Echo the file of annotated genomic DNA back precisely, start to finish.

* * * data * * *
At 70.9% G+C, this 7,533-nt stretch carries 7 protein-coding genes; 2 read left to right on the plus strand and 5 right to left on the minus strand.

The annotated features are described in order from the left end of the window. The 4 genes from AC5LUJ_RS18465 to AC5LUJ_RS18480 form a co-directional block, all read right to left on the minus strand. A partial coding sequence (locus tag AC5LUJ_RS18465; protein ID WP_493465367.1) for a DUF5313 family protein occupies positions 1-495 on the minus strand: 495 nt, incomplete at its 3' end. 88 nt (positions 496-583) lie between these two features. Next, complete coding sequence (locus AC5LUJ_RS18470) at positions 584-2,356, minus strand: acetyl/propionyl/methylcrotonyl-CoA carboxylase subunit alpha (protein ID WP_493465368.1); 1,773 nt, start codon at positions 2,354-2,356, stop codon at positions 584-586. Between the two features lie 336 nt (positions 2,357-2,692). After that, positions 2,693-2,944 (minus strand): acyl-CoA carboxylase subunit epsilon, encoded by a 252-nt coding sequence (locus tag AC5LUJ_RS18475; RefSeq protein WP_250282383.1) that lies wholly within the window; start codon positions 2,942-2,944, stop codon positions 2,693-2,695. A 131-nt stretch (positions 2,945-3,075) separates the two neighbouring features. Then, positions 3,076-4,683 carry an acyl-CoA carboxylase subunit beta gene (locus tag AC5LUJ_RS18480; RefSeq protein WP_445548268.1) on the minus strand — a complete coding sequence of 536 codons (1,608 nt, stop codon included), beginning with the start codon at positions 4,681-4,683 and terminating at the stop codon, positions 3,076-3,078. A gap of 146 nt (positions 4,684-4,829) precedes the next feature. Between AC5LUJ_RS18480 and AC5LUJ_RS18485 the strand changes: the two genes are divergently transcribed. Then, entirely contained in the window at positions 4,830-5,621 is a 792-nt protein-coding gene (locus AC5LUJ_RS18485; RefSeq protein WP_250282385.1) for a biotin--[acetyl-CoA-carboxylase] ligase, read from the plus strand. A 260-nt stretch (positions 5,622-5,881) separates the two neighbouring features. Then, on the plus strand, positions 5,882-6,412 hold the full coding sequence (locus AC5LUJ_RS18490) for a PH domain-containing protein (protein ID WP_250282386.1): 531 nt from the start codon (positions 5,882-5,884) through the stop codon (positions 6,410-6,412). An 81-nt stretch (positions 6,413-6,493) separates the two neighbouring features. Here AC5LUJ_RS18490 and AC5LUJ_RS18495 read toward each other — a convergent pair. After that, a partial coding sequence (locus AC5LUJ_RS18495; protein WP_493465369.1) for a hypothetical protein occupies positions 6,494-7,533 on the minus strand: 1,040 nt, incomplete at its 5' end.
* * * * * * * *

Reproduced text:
At 70.9% G+C, this 7,533-nt stretch carries 7 protein-coding genes; 2 read left to right on the plus strand and 5 right to left on the minus strand.

The annotated features are described in order from the left end of the window. The 4 genes from AC5LUJ_RS18465 to AC5LUJ_RS18480 form a co-directional block, all read right to left on the minus strand. A partial coding sequence (locus tag AC5LUJ_RS18465; protein ID WP_493465367.1) for a DUF5313 family protein occupies positions 1-495 on the minus strand: 495 nt, incomplete at its 3' end. 88 nt (positions 496-583) lie between these two features. Next, complete coding sequence (locus AC5LUJ_RS18470) at positions 584-2,356, minus strand: acetyl/propionyl/methylcrotonyl-CoA carboxylase subunit alpha (protein ID WP_493465368.1); 1,773 nt, start codon at positions 2,354-2,356, stop codon at positions 584-586. Between the two features lie 336 nt (positions 2,357-2,692). After that, positions 2,693-2,944 (minus strand): acyl-CoA carboxylase subunit epsilon, encoded by a 252-nt coding sequence (locus tag AC5LUJ_RS18475; RefSeq protein WP_250282383.1) that lies wholly within the window; start codon positions 2,942-2,944, stop codon positions 2,693-2,695. A 131-nt stretch (positions 2,945-3,075) separates the two neighbouring features. Then, positions 3,076-4,683 carry an acyl-CoA carboxylase subunit beta gene (locus tag AC5LUJ_RS18480; RefSeq protein WP_445548268.1) on the minus strand — a complete coding sequence of 536 codons (1,608 nt, stop codon included), beginning with the start codon at positions 4,681-4,683 and terminating at the stop codon, positions 3,076-3,078. A gap of 146 nt (positions 4,684-4,829) precedes the next feature. Between AC5LUJ_RS18480 and AC5LUJ_RS18485 the strand changes: the two genes are divergently transcribed. Then, entirely contained in the window at positions 4,830-5,621 is a 792-nt protein-coding gene (locus AC5LUJ_RS18485; RefSeq protein WP_250282385.1) for a biotin--[acetyl-CoA-carboxylase] ligase, read from the plus strand. A 260-nt stretch (positions 5,622-5,881) separates the two neighbouring features. Then, on the plus strand, positions 5,882-6,412 hold the full coding sequence (locus AC5LUJ_RS18490) for a PH domain-containing protein (protein ID WP_250282386.1): 531 nt from the start codon (positions 5,882-5,884) through the stop codon (positions 6,410-6,412). An 81-nt stretch (positions 6,413-6,493) separates the two neighbouring features. Here AC5LUJ_RS18490 and AC5LUJ_RS18495 read toward each other — a convergent pair. After that, a partial coding sequence (locus AC5LUJ_RS18495; protein WP_493465369.1) for a hypothetical protein occupies positions 6,494-7,533 on the minus strand: 1,040 nt, incomplete at its 5' end.